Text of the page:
Melbourne derbies dossier: what you need to know

Ahead of Saturday’s Hyundai A-League blockbuster between Victory and City, stats man @AndyHowe_statto re-lives the fiery history, the stars and boilovers in Melbourne’s derbies over the last 40 years.

In 18 derbies over six years the Melbourne City – Melbourne Victory rivalry has grown quickly to become one of the major events of the Hyundai A-League season.

It was the new kids on the block Melbourne City (Heart back then) who caused a boilover in their first confrontation in 2010/11, John Aloisi scoring early to set up a 2-1 defeat over the more established Victory at AAMI Park.

Victory were comprehensive 3-1 winners in their next meeting, thanks partly to a Robbie Kruse brace of goals.

Victory coach Kevin Muscat alongside his former teammate Robbie Kruse in 2010.

The teams’ final encounter that season demonstrated how far the enmity had come in such a short time, with 10 cards issued in a fiery 2-2 encounter including Kevin Muscat’s sending-off late in the match after a crunching tackle on Adrian Zahra.

The even head-to-head record in their first season together was the sign of things to come for the early years of the A-League’s first intra-city fixture, with a level record of four wins apiece from season 2010/11 to 2013/14.

A dominant 2014/15 season from the Championship-bound Victory, including a comprehensive semi-final derby win pushed the head-to-head honours in their favour.

However for this season so far the record stands at one win each for an overall record of eight wins for the Victory, six wins for City, and four draws.


The inaugural all-Melbourne A-League match in October 2010 was the first Melbourne national league derby for more than six years, with South Melbourne and Melbourne Knights featuring in the National Soccer League’s final few years.

There was a massive rivalry between South Melbourne and Melbourne Knights, or Hellas and Croatia as they were more affectionately known, two great clubs stemming from the roots of two proud and successful Melbourne migrant communities.

In 54 national league confrontations over 20 years South Melbourne held the upper hand, with 25 wins to the Knights’ 13.

South Melbourne FC 1999.

The most memorable Hellas-Croatia match was the 1991 NSL grand final, locked at 1-1 after 120 minutes before South Melbourne took out the deciding shoot-out at a packed Olympic Park.

The star-studded blues team included Mehmet Durakovic, Paul Trimboli and captain Ange Postecoglou, while Andrew Marth, Alan Davidson and Francis Awaritefe were in Croatia’s starting side that day.

Overall however the Knights held a more dominant finals record, knocking South Melbourne out in four out of the seven play-off campaigns where the two sides met.

The next most frequent Melbourne NSL derby was South Melbourne – Heidelberg, two clubs whose traditional support was from Greek migrants, Heidelberg more so from northern parts of Greece.

In several NSL seasons the Melbourne Greek derby was the best attended of all national league matches, and in 36 confrontations overall it was South Melbourne who clearly dominated with 18 wins to nine, plus another nine drawn matches.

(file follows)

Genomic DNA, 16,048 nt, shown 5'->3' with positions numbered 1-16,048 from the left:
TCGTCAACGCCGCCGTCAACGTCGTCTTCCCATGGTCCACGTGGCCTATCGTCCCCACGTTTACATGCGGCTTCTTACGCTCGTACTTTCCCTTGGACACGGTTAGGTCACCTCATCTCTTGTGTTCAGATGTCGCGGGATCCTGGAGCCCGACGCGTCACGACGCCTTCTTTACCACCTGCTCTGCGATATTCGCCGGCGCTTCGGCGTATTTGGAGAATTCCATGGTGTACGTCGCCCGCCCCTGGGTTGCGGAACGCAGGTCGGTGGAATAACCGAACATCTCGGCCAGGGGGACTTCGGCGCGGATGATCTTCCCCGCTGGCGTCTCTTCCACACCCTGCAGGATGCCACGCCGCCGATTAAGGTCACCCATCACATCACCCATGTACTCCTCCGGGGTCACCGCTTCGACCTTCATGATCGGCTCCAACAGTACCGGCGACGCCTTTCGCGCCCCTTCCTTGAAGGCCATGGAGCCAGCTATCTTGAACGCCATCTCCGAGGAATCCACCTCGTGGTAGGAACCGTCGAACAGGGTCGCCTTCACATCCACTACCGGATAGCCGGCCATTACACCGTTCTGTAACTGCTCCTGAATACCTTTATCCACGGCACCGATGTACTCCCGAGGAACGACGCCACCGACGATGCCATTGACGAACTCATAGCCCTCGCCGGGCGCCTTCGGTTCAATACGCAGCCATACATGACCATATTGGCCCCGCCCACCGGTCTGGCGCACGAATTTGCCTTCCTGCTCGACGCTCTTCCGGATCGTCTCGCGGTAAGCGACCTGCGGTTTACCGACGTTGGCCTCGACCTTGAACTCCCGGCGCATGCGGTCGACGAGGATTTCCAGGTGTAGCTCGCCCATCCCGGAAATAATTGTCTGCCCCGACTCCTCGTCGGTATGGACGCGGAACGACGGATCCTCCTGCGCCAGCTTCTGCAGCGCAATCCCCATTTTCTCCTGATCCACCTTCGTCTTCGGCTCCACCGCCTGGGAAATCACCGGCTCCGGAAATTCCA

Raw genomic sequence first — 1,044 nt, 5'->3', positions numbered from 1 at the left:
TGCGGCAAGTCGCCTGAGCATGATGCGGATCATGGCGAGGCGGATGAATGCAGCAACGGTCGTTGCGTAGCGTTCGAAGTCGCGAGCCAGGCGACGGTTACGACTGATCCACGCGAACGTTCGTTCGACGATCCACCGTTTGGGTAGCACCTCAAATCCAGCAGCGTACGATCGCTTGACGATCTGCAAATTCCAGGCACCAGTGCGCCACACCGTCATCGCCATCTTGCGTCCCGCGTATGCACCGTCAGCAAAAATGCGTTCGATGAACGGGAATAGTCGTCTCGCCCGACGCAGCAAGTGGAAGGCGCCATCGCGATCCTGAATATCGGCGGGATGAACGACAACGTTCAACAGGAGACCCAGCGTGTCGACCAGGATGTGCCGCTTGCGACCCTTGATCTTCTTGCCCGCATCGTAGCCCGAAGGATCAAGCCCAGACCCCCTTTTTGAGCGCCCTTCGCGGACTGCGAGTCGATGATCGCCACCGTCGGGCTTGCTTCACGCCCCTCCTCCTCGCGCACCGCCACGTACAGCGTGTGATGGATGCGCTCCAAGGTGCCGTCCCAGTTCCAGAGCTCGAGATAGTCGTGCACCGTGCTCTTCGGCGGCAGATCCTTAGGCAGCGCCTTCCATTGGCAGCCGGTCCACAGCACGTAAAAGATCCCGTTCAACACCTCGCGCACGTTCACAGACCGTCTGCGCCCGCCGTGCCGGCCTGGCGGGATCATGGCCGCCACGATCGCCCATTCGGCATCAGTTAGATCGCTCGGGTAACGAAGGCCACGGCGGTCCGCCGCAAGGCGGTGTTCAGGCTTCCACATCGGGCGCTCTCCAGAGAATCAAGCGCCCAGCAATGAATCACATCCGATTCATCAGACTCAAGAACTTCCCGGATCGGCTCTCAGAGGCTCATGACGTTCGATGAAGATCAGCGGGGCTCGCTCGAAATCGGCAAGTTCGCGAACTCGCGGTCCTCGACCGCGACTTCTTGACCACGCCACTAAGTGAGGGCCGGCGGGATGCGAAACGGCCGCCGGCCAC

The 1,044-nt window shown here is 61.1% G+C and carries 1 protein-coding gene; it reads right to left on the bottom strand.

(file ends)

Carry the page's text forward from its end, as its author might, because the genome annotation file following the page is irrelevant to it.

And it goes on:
The two clubs met in the 1984 southern conference grand final, Souths coming from behind to win 4-2 and qualify for the national grand final against northern winners Sydney Olympic, where South Melbourne were victorious.

South Melbourne also revelled in strongly contested rivalries with Preston Makedonia and Australian/Yugoslav-supported Footscray JUST, while Preston v Heidelberg, Melbourne Croatia v Footscray and Heidelberg v Footscray also produced some memorable Melbourne national league derbies from when the NSL commenced in 1977.

In all, 13 clubs from Melbourne reached national league status, including Brunswick Juventus, Sunshine George Cross, Green Gully Ajax, Carlton, Mooroolbark and the Collingwood Warriors.

Brunswick was a club mostly supported by Italian immigrants and their offspring, while Sunshine and Green Gully had roots in Melbourne’s Australian/Maltese community.

Carlton was a reasonably successful albeit short-lived NSL club with links to the Carlton AFL side, Collingwood Warriors similar with Collingwood Magpies but also strongly connected to Heidelberg soccer club, while Mooroolbark was a modest team from the eastern suburbs that took part in the first NSL season only.

South Melbourne’s rivalry with Carlton was short but sweet, highlighted by their classic 1998 grand final match where Souths won 2-1 in the dying moments with the most controversial of goals from Con Boutsianis.

South Melbourne defeated Carlton 2-1 in the 1998 NSL Grand Final.

In all there were 492 Melbourne derbies played in the NSL years, featuring 1315 goals and watched by a combined crowd of 2.37 million people.

Theo Selemidis amassed the most Melbourne NSL derbies as a player, appearing in 120 games mostly with Heidelberg, while Paul Lewis scored the most in Melbourne derby games with 31 goals South Melbourne, Green Gully, Melbourne Croatia, Sunshine and Heidelberg.

Olympic Park saw the most Melbourne NSL derby matches, hosting exactly 100 games.

The addition of City-Victory has added a great new chapter to the Melbourne national league derby story, unleashing a spirited rivalry that has seen some feisty matches played out in front of large and passionate audiences over the past six years.

With the two in-form teams at the right end of the A-League ladder leading in to Round 19, City-Victory derby number 19 is set to be another blockbuster.

Follow Andrew Howe’s Australian football stats updates on Twitter @AndyHowe_statto